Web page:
North may test weapons again, expert tells forum
That assessment is seemingly at odds with recent estimates by South Korean and U.S. defense officials that Pyongyang will have that capability as soon as next year. But Li was not sanguine about what comes next in his remarks to the Asan North Korea Conference at the Asan Institute for Policy Studies; he teaches international relations at Tsinghua University.
Speaking of the North Koreans, Li said, “In their first nuclear test, they began with a small device with a small amount of chemical explosives, but it was not successful. So they had to change their theory. They had to add more chemical explosives to the nuclear device, but the device was not small enough to place on a rocket.” The chemical explosives compress the nuclear material to initiate fission.
“So my conclusion,” Li continued, “is that in the latest nuclear test they could not finish their tests for miniaturization. But they must have learned something, and now there is a chance for them to do more nuclear tests, [at least] one more, and it is important for us to stop them from doing so.”
Li said North Korea chose to test a miniature nuclear device in their first test, an option he called “risky,” because they couldn’t afford to conduct many nuclear tests and gambled that they could find a shortcut.
“Why did they choose the risky design rather than a conservative one?” he asked. “While other nuclear states have had time to do more testing to improve their designs, North Korea was not sure it could afford many nuclear tests. They did not know whether the political environment and the international community would allow it to conduct many nuclear tests.”
Li, who is also a physicist and a disarmament expert, said he assumes that North Korea has used plutonium in all three tests, not uranium.
“If they had used uranium, it would have been more difficult for it to do a job [of miniaturization],” he said. “That’s because a uranium bomb is larger than a plutonium bomb.”
Joshua Pollack, an American senior analyst at Science Applications International Corporation, introduced his recent report on the evidence supporting his contention that North Korea developed crucial nuclear weapons technology on its own.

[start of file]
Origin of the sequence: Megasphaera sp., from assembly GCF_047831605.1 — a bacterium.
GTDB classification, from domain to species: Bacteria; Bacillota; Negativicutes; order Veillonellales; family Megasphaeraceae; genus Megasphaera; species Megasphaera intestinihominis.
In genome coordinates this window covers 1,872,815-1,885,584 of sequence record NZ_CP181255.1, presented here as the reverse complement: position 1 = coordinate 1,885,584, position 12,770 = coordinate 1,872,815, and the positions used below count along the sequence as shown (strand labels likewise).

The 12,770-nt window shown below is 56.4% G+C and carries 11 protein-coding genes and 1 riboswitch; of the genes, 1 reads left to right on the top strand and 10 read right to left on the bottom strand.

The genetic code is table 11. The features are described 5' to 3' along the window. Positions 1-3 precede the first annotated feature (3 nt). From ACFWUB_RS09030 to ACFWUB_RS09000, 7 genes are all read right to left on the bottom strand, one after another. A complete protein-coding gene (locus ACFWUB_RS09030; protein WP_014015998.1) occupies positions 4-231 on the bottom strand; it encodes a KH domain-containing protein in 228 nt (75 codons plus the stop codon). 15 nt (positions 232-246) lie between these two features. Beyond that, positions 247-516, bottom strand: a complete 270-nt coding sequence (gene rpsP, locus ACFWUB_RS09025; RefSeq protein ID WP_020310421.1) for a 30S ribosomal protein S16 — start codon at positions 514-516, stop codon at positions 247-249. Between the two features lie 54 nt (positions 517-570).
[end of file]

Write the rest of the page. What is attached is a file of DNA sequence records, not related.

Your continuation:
“There are serious implications in the fact that North Korea now appears to be able to produce its own gas centrifuges without significant dependence on outside sources,” he said.
He added that between 1999 and 2003 North Korea imported the gas centrifuges it used, but there have been no signs that those imports of critical components continued after 2003.
“From 1999 through about 2003, the gas centrifuges were hard to make, and hard to find substitutes for,” he said. “But after 2003, these crucial imports ended. So you have to ask yourself - how could North Korea build gas centrifuges without importing sensitive technology from advanced countries? I believe the most likely answer is that they produced the necessary components and materials at home.”
And if that is true, Pollack argued, the current antiproliferation strategy being applied against North Korea, including UN sanctions that bar exports of sensitive materials to that country, may be misguided.
“If it is the case that North Korea already makes it crucial components inside the country, then current policies based on export controls and sanctions have probably reached the limit of their effectiveness,” he said.
Ryoo Kihl-jae, Seoul’s unification minister, raised doubts about the sincerity of North Korea’s commitment to denuclearization.
“North Korea already agreed on key principles to end its nuclear weapons program by signing the Sept. 19 Joint Declaration in 2005,” the minister said. “In the Feb. 29 agreement with Washington in 2012, North Korea also agreed to take preliminary steps to resume the six-party talks But it unilaterally scrapped those promises.
“They broke deals unilaterally and have emphasized the importance of their nuclear arsenal in recent years,” he said. “In this situation, it is hard to trust that their policy goal, rather than just their public stance, is denuclearization.”
BY KIM HEE-JIN [firstname.lastname@example.org]
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